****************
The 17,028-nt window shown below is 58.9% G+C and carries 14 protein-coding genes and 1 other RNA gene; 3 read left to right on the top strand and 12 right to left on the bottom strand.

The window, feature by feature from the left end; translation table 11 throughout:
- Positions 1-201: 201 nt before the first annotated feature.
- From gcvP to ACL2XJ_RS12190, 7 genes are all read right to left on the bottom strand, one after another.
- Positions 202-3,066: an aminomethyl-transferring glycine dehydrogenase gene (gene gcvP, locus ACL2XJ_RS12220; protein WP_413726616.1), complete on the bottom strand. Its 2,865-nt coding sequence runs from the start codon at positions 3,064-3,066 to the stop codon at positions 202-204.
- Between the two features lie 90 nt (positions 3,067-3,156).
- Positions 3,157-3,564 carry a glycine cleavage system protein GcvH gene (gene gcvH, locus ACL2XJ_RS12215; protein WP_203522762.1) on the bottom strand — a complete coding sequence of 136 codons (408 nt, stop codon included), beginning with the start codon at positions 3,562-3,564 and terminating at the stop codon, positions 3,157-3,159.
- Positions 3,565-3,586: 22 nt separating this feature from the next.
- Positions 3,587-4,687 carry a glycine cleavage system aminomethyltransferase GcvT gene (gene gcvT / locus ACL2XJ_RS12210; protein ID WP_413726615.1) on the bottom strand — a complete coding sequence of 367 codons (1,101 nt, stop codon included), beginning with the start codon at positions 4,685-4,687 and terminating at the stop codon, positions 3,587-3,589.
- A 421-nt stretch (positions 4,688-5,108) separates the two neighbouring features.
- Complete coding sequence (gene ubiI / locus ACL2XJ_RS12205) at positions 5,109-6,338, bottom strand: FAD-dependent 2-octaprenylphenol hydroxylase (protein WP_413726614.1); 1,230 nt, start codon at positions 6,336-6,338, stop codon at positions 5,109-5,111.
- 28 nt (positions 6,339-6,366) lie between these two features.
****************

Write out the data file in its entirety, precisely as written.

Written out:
The 17,028-nt window shown below is 58.9% G+C and carries 14 protein-coding genes and 1 other RNA gene; 3 read left to right on the top strand and 12 right to left on the bottom strand.

The window, feature by feature from the left end; translation table 11 throughout:
- Positions 1-201: 201 nt before the first annotated feature.
- From gcvP to ACL2XJ_RS12190, 7 genes are all read right to left on the bottom strand, one after another.
- Positions 202-3,066: an aminomethyl-transferring glycine dehydrogenase gene (gene gcvP, locus ACL2XJ_RS12220; protein WP_413726616.1), complete on the bottom strand. Its 2,865-nt coding sequence runs from the start codon at positions 3,064-3,066 to the stop codon at positions 202-204.
- Between the two features lie 90 nt (positions 3,067-3,156).
- Positions 3,157-3,564 carry a glycine cleavage system protein GcvH gene (gene gcvH, locus ACL2XJ_RS12215; protein WP_203522762.1) on the bottom strand — a complete coding sequence of 136 codons (408 nt, stop codon included), beginning with the start codon at positions 3,562-3,564 and terminating at the stop codon, positions 3,157-3,159.
- Positions 3,565-3,586: 22 nt separating this feature from the next.
- Positions 3,587-4,687 carry a glycine cleavage system aminomethyltransferase GcvT gene (gene gcvT / locus ACL2XJ_RS12210; protein ID WP_413726615.1) on the bottom strand — a complete coding sequence of 367 codons (1,101 nt, stop codon included), beginning with the start codon at positions 4,685-4,687 and terminating at the stop codon, positions 3,587-3,589.
- A 421-nt stretch (positions 4,688-5,108) separates the two neighbouring features.
- Complete coding sequence (gene ubiI / locus ACL2XJ_RS12205) at positions 5,109-6,338, bottom strand: FAD-dependent 2-octaprenylphenol hydroxylase (protein WP_413726614.1); 1,230 nt, start codon at positions 6,336-6,338, stop codon at positions 5,109-5,111.
- 28 nt (positions 6,339-6,366) lie between these two features.